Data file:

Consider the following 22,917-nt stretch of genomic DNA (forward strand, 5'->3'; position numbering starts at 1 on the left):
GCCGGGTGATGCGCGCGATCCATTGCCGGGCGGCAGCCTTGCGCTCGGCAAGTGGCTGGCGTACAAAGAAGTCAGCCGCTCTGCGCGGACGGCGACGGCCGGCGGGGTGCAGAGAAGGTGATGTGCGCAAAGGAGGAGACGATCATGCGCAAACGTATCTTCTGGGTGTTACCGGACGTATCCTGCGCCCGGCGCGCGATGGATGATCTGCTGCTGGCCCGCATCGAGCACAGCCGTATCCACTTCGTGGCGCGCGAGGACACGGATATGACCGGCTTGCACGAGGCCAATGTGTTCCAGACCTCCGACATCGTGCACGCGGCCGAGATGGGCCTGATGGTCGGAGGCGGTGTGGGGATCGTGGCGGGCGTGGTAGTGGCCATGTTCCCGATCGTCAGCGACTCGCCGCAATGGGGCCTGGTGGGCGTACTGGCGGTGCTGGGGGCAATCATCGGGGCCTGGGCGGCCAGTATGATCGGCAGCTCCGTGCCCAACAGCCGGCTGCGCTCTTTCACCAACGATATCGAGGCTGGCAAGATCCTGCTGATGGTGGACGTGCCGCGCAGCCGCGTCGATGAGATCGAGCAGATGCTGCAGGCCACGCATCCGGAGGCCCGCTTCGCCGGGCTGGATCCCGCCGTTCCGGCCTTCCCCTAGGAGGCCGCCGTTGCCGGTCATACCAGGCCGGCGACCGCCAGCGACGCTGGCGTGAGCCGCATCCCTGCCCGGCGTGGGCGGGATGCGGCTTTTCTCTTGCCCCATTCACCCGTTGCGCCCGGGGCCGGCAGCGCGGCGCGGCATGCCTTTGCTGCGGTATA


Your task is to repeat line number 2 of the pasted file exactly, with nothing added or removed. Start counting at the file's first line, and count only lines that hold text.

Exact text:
GCCGGGTGATGCGCGCGATCCATTGCCGGGCGGCAGCCTTGCGCTCGGCAAGTGGCTGGCGTACAAAGAAGTCAGCCGCTCTGCGCGGACGGCGACGGCCGGCGGGGTGCAGAGAAGGTGATGTGCGCAAAGGAGGAGACGATCATGCGCAAACGTATCTTCTGGGTGTTACCGGACGTATCCTGCGCCCGGCGCGCGATGGATGATCTGCTGCTGGCCCGCATCGAGCACAGCCGTATCCACTTCGTGGCGCGCGAGGACACGGATATGACCGGCTTGCACGAGGCCAATGTGTTCCAGACCTCCGACATCGTGCACGCGGCCGAGATGGGCCTGATGGTCGGAGGCGGTGTGGGGATCGTGGCGGGCGTGGTAGTGGCCATGTTCCCGATCGTCAGCGACTCGCCGCAATGGGGCCTGGTGGGCGTACTGGCGGTGCTGGGGGCAATCATCGGGGCCTGGGCGGCCAGTATGATCGGCAGCTCCGTGCCCAACAGCCGGCTGCGCTCTTTCACCAACGATATCGAGGCTGGCAAGATCCTGCTGATGGTGGACGTGCCGCGCAGCCGCGTCGATGAGATCGAGCAGATGCTGCAGGCCACGCATCCGGAGGCCCGCTTCGCCGGGCTGGATCCCGCCGTTCCGGCCTTCCCCTAGGAGGCCGCCGTTGCCGGTCATACCAGGCCGGCGACCGCCAGCGACGCTGGCGTGAGCCGCATCCCTGCCCGGCGTGGGCGGGATGCGGCTTTTCTCTTGCCCCATTCACCCGTTGCGCCCGGGGCCGGCAGCGCGGCGCGGCATGCCTTTGCTGCGGTATA